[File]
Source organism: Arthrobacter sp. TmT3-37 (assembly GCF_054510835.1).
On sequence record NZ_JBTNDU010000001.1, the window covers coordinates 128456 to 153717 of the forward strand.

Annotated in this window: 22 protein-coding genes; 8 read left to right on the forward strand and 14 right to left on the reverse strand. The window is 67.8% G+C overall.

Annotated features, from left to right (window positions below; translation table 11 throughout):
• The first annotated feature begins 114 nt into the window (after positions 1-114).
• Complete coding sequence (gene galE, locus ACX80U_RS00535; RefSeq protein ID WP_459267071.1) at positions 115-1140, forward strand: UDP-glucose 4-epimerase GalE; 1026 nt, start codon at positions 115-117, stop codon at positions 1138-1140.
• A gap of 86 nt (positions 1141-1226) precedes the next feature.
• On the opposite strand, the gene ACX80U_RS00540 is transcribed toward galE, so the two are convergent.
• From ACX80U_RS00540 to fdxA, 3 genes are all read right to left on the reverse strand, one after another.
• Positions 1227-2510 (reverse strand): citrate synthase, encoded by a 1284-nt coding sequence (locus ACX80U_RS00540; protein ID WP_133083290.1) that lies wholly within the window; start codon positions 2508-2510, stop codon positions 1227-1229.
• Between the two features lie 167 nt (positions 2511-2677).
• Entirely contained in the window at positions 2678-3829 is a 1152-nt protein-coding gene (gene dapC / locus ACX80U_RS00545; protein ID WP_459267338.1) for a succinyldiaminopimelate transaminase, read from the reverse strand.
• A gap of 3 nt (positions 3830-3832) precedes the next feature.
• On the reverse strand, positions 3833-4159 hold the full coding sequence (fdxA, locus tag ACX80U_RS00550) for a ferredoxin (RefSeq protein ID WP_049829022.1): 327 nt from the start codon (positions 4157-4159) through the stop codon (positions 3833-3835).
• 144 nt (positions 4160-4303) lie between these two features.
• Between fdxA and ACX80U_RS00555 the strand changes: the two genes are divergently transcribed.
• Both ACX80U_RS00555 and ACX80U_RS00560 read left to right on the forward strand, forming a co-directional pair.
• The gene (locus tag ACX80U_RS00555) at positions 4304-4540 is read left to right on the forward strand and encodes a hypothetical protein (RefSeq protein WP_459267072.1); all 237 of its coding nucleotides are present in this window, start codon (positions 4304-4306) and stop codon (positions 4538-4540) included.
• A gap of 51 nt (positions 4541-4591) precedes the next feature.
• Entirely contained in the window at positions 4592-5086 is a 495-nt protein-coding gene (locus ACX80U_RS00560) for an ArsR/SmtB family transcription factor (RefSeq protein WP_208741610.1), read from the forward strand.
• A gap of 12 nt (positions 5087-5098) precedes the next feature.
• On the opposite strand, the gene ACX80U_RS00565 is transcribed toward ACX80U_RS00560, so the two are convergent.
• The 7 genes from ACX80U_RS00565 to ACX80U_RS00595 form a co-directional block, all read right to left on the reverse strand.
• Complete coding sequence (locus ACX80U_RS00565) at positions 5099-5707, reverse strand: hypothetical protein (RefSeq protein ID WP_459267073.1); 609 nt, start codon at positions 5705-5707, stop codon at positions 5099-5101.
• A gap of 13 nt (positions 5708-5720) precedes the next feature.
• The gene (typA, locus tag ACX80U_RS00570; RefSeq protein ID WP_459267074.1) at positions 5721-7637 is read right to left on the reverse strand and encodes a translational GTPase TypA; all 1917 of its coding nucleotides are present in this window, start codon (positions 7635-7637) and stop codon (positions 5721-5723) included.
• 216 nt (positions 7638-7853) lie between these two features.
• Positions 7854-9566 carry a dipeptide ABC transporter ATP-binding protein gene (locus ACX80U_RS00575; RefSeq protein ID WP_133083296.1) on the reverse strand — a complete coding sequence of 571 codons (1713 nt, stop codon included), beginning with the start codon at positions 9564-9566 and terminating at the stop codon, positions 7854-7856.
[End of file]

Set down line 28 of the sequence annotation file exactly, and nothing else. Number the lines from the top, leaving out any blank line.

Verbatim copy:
• Positions 7854-9566 carry a dipeptide ABC transporter ATP-binding protein gene (locus ACX80U_RS00575; RefSeq protein ID WP_133083296.1) on the reverse strand — a complete coding sequence of 571 codons (1713 nt, stop codon included), beginning with the start codon at positions 9564-9566 and terminating at the stop codon, positions 7854-7856.